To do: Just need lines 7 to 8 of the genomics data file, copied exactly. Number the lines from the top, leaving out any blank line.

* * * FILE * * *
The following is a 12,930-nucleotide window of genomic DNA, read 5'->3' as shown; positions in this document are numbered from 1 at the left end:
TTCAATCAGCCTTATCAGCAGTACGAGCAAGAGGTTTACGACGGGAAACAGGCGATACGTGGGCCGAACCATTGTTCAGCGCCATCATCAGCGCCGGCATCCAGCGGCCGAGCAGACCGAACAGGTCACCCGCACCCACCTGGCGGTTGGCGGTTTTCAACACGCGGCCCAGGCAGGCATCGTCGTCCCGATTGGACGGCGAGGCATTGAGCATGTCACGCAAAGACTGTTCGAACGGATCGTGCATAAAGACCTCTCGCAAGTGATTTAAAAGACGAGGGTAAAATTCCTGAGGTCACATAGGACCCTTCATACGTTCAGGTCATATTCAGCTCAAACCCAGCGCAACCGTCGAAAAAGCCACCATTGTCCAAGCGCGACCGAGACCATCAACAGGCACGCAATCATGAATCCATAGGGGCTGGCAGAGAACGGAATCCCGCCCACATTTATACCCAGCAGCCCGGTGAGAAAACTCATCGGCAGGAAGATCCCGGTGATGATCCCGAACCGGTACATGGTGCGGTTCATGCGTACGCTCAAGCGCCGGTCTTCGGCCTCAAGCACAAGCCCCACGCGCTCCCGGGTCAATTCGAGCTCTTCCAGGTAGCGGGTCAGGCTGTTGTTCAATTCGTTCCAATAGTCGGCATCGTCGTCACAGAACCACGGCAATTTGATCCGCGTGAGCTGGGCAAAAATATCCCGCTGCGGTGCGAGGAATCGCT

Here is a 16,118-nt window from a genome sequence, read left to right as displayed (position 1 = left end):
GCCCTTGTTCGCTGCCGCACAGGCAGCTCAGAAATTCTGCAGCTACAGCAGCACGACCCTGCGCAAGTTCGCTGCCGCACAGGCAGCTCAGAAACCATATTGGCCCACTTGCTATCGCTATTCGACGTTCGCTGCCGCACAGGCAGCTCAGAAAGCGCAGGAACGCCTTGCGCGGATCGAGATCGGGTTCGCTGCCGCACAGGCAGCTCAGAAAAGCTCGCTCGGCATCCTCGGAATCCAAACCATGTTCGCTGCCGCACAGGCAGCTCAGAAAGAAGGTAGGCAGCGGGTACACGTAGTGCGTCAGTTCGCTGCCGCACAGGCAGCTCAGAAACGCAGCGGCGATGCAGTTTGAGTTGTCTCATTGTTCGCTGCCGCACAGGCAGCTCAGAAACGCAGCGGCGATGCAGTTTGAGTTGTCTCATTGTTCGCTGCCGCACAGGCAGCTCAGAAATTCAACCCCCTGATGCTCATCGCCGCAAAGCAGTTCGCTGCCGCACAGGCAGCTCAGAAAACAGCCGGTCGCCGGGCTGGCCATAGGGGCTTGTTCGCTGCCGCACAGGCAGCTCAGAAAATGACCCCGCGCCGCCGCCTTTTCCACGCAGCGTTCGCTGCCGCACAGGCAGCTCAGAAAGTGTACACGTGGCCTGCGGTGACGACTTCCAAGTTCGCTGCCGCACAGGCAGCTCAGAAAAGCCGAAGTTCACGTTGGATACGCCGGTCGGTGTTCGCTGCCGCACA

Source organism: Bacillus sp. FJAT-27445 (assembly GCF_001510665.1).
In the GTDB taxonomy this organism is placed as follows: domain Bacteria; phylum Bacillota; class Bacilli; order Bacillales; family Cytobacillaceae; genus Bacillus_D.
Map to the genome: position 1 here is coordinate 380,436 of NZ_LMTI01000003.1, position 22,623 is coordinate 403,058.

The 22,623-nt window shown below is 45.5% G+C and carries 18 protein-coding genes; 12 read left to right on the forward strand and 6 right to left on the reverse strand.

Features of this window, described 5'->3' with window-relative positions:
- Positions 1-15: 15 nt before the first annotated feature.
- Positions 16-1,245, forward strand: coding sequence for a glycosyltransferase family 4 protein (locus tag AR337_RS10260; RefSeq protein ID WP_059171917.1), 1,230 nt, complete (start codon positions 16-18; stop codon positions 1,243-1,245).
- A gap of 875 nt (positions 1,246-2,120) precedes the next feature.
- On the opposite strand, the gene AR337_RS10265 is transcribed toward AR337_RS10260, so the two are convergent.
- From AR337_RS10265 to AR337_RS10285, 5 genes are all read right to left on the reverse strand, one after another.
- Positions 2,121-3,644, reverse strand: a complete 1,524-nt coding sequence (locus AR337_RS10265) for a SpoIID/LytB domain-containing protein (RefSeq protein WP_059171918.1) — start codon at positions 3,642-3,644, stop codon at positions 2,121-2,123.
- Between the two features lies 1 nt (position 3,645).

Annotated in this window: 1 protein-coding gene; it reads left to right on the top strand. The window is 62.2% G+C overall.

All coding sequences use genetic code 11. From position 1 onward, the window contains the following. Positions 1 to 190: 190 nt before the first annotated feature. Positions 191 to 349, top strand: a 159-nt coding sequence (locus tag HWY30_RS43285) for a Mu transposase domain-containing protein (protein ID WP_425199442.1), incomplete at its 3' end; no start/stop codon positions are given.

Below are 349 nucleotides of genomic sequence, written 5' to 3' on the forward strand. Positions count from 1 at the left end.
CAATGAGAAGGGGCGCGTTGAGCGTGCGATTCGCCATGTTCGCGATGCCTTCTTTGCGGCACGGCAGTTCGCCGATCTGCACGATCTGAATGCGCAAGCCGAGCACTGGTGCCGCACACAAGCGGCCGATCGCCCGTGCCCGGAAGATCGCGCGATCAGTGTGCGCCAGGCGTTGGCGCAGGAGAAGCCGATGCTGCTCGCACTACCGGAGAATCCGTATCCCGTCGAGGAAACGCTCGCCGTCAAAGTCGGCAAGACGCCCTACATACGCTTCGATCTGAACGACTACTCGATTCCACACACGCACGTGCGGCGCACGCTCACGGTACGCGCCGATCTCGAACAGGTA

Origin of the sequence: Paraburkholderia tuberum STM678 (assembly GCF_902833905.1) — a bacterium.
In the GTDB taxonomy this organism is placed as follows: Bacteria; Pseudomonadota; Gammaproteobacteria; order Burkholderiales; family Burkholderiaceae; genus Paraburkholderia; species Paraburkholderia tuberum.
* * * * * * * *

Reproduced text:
Map to the genome: position 1 here is coordinate 380,436 of NZ_LMTI01000003.1, position 22,623 is coordinate 403,058.

The 22,623-nt window shown below is 45.5% G+C and carries 18 protein-coding genes; 12 read left to right on the forward strand and 6 right to left on the reverse strand.